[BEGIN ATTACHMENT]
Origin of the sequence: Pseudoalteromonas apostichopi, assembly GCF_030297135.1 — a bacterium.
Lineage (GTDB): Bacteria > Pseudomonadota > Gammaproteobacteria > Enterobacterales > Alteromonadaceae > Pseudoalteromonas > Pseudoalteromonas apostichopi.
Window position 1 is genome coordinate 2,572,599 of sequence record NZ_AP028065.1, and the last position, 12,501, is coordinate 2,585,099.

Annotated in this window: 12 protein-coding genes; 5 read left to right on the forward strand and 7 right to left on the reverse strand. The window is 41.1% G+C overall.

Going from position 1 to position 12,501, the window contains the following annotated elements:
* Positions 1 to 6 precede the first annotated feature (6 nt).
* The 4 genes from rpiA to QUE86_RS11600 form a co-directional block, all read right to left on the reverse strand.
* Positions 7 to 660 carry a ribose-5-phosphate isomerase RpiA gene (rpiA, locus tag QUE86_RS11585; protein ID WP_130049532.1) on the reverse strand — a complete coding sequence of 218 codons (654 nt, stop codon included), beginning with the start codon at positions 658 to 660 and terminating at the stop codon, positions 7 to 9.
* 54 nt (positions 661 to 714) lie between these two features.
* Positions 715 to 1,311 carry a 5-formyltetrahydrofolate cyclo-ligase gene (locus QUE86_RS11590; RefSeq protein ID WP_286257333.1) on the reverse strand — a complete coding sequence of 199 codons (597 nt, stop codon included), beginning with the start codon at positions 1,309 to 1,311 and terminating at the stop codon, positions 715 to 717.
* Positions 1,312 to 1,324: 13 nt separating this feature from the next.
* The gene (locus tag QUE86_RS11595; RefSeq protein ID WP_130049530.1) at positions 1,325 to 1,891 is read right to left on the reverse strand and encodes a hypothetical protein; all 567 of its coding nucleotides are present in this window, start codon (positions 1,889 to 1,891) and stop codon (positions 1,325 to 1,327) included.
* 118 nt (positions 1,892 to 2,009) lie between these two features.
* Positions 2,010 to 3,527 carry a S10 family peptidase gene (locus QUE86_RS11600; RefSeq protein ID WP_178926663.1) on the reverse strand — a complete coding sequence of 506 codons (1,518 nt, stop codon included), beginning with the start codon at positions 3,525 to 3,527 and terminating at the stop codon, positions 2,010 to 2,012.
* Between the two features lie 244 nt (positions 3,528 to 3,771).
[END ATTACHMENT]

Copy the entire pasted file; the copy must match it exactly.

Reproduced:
Origin of the sequence: Pseudoalteromonas apostichopi, assembly GCF_030297135.1 — a bacterium.
Lineage (GTDB): Bacteria > Pseudomonadota > Gammaproteobacteria > Enterobacterales > Alteromonadaceae > Pseudoalteromonas > Pseudoalteromonas apostichopi.
Window position 1 is genome coordinate 2,572,599 of sequence record NZ_AP028065.1, and the last position, 12,501, is coordinate 2,585,099.

Annotated in this window: 12 protein-coding genes; 5 read left to right on the forward strand and 7 right to left on the reverse strand. The window is 41.1% G+C overall.

Going from position 1 to position 12,501, the window contains the following annotated elements:
* Positions 1 to 6 precede the first annotated feature (6 nt).
* The 4 genes from rpiA to QUE86_RS11600 form a co-directional block, all read right to left on the reverse strand.
* Positions 7 to 660 carry a ribose-5-phosphate isomerase RpiA gene (rpiA, locus tag QUE86_RS11585; protein ID WP_130049532.1) on the reverse strand — a complete coding sequence of 218 codons (654 nt, stop codon included), beginning with the start codon at positions 658 to 660 and terminating at the stop codon, positions 7 to 9.
* 54 nt (positions 661 to 714) lie between these two features.
* Positions 715 to 1,311 carry a 5-formyltetrahydrofolate cyclo-ligase gene (locus QUE86_RS11590; RefSeq protein ID WP_286257333.1) on the reverse strand — a complete coding sequence of 199 codons (597 nt, stop codon included), beginning with the start codon at positions 1,309 to 1,311 and terminating at the stop codon, positions 715 to 717.
* Positions 1,312 to 1,324: 13 nt separating this feature from the next.
* The gene (locus tag QUE86_RS11595; RefSeq protein ID WP_130049530.1) at positions 1,325 to 1,891 is read right to left on the reverse strand and encodes a hypothetical protein; all 567 of its coding nucleotides are present in this window, start codon (positions 1,889 to 1,891) and stop codon (positions 1,325 to 1,327) included.
* 118 nt (positions 1,892 to 2,009) lie between these two features.
* Positions 2,010 to 3,527 carry a S10 family peptidase gene (locus QUE86_RS11600; RefSeq protein ID WP_178926663.1) on the reverse strand — a complete coding sequence of 506 codons (1,518 nt, stop codon included), beginning with the start codon at positions 3,525 to 3,527 and terminating at the stop codon, positions 2,010 to 2,012.
* Between the two features lie 244 nt (positions 3,528 to 3,771).